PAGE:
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  10. How Fast Does Time Pass?Ned Markosian - 1993 - Philosophy and Phenomenological Research 53 (4):829-844.
    I believe that time passes. In the last one hundred years or so, many philosophers have rejected this view. Those who have done so have generally been motivated by at least one of three different arguments: (i) McTaggart's argument, (ii) an argument from the theory of relativity, and (iii) an argument concerning the alleged incoherence of talk about the rate of the passage of time. There has been a great deal of literature on McTaggart's argument (although no concensus has been (...)
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  11. Simples, Stuff, and Simple People.Ned Markosian - 2004 - The Monist 87 (3):405-428.
    Here is a question about mereological simples that I raised in a recent paper.
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  12. The Right Stuff.Ned Markosian - 2015 - Australasian Journal of Philosophy 93 (4):665-687.
    This paper argues for including stuff in one's ontology. The distinction between things and stuff is first clarified, and then three different ontologies of the physical universe are spelled out: a pure thing ontology, a pure stuff ontology, and a mixed ontology of both things and stuff. Eleven different reasons for including stuff in one's ontology are given. Then five objections to positing stuff are considered and rejected.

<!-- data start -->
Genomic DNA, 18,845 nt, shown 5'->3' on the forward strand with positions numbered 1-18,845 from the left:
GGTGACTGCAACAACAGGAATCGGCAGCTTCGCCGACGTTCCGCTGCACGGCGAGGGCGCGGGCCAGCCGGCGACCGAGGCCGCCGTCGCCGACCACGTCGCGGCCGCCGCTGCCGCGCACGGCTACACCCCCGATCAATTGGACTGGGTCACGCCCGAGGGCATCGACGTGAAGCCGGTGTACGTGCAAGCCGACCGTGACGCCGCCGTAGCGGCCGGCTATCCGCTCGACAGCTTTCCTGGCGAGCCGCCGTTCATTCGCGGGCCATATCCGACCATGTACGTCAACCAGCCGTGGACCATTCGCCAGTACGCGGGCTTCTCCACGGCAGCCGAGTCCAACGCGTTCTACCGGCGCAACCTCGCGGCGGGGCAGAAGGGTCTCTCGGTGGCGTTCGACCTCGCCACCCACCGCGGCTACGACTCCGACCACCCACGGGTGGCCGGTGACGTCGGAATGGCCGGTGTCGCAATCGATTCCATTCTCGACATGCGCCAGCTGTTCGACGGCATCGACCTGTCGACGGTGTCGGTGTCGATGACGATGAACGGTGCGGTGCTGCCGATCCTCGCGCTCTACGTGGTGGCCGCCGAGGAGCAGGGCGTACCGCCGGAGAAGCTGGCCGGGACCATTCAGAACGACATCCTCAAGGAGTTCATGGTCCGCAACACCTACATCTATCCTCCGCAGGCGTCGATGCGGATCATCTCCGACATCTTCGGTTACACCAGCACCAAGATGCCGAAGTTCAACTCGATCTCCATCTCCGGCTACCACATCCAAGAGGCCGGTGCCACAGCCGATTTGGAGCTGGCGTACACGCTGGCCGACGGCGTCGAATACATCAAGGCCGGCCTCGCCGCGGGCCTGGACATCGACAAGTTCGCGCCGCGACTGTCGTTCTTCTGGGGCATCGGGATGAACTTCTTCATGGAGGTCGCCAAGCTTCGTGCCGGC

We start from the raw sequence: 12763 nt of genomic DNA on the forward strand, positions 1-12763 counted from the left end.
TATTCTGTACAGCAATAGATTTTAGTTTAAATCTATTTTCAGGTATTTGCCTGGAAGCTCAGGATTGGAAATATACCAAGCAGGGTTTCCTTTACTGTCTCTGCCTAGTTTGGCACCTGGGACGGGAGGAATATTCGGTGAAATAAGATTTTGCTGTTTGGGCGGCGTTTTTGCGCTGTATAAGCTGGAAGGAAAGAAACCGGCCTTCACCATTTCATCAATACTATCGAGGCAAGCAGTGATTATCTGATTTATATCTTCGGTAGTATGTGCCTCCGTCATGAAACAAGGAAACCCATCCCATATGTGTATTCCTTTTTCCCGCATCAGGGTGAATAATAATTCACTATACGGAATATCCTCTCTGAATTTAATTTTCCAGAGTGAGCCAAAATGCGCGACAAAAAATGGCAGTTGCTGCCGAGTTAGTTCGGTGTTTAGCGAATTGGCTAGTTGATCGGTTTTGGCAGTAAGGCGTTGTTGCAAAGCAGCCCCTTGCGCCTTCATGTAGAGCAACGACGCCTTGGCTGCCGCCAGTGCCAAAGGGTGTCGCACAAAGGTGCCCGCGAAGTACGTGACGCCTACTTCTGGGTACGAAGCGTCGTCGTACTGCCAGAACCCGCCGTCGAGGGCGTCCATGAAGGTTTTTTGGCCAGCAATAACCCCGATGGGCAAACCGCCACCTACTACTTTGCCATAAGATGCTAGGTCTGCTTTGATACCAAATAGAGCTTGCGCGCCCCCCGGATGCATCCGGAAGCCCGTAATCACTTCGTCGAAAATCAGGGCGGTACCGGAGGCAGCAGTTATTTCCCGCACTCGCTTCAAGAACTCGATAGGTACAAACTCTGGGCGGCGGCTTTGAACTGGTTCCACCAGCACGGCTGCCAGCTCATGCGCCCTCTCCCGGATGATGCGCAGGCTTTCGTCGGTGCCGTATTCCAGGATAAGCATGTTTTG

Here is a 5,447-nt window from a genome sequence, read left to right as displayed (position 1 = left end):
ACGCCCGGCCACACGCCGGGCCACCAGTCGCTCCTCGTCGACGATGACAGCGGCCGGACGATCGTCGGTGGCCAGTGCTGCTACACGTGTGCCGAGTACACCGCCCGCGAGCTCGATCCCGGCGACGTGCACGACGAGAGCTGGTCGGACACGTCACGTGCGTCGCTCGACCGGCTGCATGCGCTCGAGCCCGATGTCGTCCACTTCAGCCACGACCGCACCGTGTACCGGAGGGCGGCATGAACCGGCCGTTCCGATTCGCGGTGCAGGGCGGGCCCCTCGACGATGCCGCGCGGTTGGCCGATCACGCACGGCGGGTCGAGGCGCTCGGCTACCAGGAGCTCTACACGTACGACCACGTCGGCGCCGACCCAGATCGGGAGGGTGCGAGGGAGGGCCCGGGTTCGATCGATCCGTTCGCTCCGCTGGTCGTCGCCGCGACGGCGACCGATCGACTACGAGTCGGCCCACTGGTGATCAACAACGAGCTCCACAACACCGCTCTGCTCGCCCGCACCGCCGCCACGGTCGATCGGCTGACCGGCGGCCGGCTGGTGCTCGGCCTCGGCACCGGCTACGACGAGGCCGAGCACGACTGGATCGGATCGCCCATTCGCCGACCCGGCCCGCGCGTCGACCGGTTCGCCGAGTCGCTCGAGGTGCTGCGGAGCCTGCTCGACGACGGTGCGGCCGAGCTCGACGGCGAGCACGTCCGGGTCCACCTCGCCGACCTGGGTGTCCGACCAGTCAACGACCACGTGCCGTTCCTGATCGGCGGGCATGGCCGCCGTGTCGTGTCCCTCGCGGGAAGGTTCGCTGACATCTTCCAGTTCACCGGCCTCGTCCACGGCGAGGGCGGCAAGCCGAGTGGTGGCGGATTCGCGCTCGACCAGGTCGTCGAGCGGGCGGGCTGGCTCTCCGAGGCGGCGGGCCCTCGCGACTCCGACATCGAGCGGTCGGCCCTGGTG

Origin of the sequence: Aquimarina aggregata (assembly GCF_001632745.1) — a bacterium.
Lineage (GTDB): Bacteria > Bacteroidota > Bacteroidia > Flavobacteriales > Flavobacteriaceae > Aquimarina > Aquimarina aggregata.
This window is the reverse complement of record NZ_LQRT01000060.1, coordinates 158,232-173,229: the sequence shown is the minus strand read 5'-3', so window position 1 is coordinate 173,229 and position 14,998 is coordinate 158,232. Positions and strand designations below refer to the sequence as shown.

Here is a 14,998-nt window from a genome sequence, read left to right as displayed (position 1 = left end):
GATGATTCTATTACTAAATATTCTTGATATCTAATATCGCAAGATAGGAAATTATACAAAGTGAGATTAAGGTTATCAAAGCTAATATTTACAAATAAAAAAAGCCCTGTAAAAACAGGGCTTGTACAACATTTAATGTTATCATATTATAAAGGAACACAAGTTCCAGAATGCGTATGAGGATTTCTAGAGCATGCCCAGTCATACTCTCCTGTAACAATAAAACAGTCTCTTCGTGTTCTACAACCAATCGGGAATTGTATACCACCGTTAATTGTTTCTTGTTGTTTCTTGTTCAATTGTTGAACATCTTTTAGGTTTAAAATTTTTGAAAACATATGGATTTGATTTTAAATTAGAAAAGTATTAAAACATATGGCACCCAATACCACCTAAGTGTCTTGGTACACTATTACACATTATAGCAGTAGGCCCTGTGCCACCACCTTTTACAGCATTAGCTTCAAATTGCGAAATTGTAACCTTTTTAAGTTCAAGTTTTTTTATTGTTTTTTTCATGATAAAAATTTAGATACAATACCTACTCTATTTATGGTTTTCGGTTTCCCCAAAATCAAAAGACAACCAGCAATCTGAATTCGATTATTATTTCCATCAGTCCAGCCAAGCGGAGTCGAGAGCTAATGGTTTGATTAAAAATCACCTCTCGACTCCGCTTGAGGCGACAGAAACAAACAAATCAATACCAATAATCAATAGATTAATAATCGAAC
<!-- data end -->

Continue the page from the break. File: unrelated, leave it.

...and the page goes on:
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  13. Perceptual Consciousness Overflows Cognitive Access.Ned Block - 2011 - Trends in Cognitive Sciences 15 (12):567-575.
    One of the most important issues concerning the foundations ofconscious perception centerson thequestion of whether perceptual consciousness is rich or sparse. The overflow argument uses a form of ‘iconic memory’ toarguethatperceptual consciousnessisricher (i.e.,has a higher capacity) than cognitive access: when observing a complex scene we are conscious of more than we can report or think about. Recently, the overflow argumenthas been challenged both empirically and conceptually. This paper reviews the controversy, arguing that proponents of sparse perception are committed to the (...)
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  14. Seeing‐As in the Light of Vision Science.Ned Block - 2014 - Philosophy and Phenomenological Research 89 (1):560-572.